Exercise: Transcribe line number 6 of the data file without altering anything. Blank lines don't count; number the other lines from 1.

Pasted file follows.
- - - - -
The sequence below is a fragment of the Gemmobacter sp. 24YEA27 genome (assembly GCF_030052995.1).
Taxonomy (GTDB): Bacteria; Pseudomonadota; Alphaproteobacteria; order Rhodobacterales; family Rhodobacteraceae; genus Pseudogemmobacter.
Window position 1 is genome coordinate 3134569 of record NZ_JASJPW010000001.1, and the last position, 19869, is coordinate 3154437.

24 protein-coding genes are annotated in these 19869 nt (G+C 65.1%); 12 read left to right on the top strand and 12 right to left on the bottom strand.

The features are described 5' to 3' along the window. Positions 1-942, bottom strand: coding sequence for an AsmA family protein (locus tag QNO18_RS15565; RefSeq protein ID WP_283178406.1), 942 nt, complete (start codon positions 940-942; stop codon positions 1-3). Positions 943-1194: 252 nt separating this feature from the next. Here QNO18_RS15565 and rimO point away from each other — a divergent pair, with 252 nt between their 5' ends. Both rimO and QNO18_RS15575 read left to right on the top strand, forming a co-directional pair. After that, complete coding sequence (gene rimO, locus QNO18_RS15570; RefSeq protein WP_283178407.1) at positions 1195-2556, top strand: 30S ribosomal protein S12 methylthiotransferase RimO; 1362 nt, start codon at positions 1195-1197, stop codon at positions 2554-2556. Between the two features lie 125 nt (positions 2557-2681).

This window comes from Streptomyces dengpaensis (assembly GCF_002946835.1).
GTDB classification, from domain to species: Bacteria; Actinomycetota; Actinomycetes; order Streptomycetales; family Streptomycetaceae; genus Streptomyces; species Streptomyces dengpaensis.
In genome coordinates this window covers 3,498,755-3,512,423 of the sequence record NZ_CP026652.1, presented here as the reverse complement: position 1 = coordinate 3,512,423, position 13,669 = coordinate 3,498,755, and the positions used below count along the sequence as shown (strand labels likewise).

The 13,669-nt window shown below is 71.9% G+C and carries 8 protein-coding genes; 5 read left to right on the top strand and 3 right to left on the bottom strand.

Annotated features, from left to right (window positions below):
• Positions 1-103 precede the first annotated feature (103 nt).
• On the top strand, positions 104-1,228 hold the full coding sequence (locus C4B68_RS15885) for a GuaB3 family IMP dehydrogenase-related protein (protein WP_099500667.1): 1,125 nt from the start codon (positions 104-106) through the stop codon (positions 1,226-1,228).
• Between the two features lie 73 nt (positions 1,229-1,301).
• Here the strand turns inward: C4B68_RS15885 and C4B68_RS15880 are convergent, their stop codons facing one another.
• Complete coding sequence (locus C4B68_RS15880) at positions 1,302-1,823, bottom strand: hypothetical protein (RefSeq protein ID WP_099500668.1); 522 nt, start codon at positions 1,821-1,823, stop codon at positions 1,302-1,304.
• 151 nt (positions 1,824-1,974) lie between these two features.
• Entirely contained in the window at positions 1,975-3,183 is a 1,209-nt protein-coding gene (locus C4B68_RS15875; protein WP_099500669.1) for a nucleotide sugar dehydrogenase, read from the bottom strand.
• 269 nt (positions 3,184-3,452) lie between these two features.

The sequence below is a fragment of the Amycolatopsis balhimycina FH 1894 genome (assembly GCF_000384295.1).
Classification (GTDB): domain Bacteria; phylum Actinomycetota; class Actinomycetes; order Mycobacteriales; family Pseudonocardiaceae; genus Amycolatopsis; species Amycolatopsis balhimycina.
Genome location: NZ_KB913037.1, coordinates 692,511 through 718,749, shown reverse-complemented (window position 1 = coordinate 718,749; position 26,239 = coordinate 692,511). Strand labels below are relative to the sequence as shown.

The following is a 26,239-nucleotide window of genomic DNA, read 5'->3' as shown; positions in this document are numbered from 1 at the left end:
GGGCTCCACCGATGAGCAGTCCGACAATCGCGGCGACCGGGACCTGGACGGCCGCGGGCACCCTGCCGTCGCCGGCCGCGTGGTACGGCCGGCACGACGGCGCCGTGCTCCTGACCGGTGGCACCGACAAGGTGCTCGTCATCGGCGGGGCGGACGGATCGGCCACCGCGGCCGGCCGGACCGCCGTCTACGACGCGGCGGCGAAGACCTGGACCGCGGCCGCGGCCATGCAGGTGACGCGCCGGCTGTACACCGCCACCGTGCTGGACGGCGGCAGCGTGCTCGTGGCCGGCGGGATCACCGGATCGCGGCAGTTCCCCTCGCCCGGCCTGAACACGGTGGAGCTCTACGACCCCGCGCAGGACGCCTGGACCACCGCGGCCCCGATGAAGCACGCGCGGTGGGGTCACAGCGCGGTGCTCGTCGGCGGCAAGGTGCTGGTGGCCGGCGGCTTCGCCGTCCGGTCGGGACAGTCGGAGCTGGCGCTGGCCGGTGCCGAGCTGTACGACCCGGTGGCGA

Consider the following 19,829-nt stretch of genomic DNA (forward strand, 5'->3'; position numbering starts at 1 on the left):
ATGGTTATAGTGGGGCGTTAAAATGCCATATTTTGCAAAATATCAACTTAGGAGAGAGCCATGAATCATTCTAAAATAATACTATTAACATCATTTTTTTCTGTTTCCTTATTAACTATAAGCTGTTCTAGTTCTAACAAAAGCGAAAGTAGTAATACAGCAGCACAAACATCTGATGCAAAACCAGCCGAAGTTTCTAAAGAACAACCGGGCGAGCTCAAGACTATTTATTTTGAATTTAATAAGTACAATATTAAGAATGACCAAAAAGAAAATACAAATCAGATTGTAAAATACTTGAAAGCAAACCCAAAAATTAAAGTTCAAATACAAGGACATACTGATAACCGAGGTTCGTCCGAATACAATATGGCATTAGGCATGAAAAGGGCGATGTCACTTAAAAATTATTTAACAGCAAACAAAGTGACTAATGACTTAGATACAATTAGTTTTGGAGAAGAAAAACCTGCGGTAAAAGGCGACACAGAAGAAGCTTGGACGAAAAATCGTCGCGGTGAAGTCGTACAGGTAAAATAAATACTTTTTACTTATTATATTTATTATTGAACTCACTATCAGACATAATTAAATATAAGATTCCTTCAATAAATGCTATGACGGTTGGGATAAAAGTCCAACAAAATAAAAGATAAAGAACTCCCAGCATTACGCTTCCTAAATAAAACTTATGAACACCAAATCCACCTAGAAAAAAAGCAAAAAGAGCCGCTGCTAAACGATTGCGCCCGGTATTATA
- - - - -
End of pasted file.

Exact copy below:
This window comes from Streptomyces dengpaensis (assembly GCF_002946835.1).